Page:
Delivering Ransomware Via Apache Struts (CVE-2017-5638)
A few weeks ago, we discussed the new Apache Struts vulnerability and how it was exploited in the wild. Since then, these drive-by style attacks haven't let up, but the intent has changed. Initially, we saw scans fingerprinting vulnerable servers. Soon after, we started seeing attempts to drop Linux and Windows malware and crypto currency mining software. Recently, we've started seeing attempts to just drop Windows-based ransomware on these hosts. As I'm writing this, we've noticed other locations have seen similar attempts.
Rather than rehash the mechanisms that make the exploit work again, we will quickly examine the ransomware itself. First, let's look at what one of the requests looks like in our honeypot logs:
Let's clean that up a bit to make it more readable:
No real effort for obfuscation or subtlety with this attack. The tool BITSAdmin comes preinstalled on Windows and is described by Microsoft as "a command-line tool that you can use to create download or upload jobs and monitor their progress." BITSAdmin is used to download a copy of the binary labeled UnInstall.exe into the temporary directory as defined by the environment variable %TEMP%. That binary is then executed by chaining the previous command with the ampersand (& %TEMP%/UnInstall.exe).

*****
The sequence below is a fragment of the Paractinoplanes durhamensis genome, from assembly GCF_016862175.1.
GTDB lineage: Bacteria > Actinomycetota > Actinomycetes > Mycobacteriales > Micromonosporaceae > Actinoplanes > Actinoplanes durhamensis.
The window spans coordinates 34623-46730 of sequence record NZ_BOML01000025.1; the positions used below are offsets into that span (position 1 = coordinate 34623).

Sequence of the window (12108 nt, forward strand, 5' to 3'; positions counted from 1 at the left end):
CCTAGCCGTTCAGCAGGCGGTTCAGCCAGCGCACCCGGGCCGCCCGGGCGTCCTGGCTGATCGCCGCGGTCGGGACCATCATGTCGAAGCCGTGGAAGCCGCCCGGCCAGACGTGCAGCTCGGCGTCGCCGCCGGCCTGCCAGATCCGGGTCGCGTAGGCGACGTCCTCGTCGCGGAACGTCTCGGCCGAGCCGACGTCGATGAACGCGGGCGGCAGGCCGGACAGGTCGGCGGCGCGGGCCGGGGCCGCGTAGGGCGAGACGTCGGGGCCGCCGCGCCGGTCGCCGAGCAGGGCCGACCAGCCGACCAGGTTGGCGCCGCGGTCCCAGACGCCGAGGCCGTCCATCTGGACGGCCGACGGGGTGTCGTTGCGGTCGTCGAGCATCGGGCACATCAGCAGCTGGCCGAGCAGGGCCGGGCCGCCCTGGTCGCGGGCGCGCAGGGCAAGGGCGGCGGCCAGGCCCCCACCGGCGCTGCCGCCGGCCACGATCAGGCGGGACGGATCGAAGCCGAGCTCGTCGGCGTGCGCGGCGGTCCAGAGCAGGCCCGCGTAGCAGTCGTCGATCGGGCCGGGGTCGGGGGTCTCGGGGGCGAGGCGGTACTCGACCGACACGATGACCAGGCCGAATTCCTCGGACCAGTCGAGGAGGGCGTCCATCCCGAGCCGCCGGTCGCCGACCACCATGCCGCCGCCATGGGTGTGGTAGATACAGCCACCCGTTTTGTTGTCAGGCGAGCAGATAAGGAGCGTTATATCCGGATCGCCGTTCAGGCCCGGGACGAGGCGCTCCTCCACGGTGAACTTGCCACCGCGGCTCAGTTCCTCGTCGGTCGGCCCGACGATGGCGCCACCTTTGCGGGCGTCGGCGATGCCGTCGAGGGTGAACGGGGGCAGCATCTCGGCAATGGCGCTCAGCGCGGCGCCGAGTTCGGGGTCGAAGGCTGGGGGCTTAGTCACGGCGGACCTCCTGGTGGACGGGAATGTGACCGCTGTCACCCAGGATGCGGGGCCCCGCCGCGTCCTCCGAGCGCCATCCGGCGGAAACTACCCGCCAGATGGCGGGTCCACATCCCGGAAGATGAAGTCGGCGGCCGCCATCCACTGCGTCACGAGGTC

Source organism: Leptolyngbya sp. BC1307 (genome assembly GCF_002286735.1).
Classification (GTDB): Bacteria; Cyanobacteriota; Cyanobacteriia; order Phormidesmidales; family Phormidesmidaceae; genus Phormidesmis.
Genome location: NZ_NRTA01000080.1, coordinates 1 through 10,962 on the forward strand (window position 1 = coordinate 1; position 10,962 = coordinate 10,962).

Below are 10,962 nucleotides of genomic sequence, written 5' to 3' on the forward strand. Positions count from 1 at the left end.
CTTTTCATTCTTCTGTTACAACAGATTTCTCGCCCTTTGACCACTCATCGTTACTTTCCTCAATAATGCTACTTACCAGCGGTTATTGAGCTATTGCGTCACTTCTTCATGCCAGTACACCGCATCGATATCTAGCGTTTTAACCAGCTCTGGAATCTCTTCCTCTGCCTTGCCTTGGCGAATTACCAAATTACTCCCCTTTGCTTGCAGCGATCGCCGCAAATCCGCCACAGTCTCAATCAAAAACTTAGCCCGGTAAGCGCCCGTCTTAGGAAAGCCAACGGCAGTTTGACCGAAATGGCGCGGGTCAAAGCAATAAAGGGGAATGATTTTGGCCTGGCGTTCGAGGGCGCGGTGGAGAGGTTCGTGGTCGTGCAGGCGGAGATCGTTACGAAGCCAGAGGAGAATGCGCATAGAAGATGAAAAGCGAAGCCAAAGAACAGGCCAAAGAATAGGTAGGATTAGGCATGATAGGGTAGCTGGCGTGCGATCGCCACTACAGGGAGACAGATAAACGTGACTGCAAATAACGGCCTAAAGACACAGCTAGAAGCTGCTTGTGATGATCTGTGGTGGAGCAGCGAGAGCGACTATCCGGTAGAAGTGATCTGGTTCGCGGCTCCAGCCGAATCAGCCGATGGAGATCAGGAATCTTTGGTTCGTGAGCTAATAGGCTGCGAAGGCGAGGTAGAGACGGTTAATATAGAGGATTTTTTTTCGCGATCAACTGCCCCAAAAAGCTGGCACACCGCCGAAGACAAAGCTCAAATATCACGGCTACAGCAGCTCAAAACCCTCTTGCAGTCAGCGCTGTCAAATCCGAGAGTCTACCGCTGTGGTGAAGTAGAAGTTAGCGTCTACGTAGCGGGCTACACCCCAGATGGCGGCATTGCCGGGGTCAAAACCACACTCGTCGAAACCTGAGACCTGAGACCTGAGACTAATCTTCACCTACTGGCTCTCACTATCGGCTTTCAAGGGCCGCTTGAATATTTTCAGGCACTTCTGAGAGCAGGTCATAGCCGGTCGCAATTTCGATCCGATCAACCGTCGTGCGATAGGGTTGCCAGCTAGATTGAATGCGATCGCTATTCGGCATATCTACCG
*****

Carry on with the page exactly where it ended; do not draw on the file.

Our Rapsheet engine not only marks the attacking location as malicious (the IP address that sent this malicious request), but it also then harvests the location serving the malicious content—in this instance, the website hosting UnInstall.exe. We take this binary and perform sandbox execution and analysis, as well as run it through a collection of A/V engines. If the URL returns HTML instead, we'll analyze it for phishing attempts. In this case, it was detected as a variant of the Cerber ransomware. Since we've been monitoring this URL, we've detected three changes in its SHA-256 hash. It appears that as antivirus engines detect the malware, a newer recompiled, repacked, and altered piece of ransomware replaces the same location.
To date, we've detected the following binaries hosted there:
Executing the binary seen on April 7th, we get ourselves the standard set of Cerber ransom notes and encrypted files. It's fun to see that Cerber still has the goofy smiley face captchas, nothing like taking your money with a smile.
Since we can identify both the drive-by attack and the location hosting Cerber, it gives us two chances to prevent ThreatARMOR customers from becoming infected with ransomware. We also leverage this intelligence to collect new malware for testing with the BreakingPoint platform, so you can verify your network-based antivirus is working accurately and is up to date. CVE-2017-5638 looks like it'll be around for quite a while.
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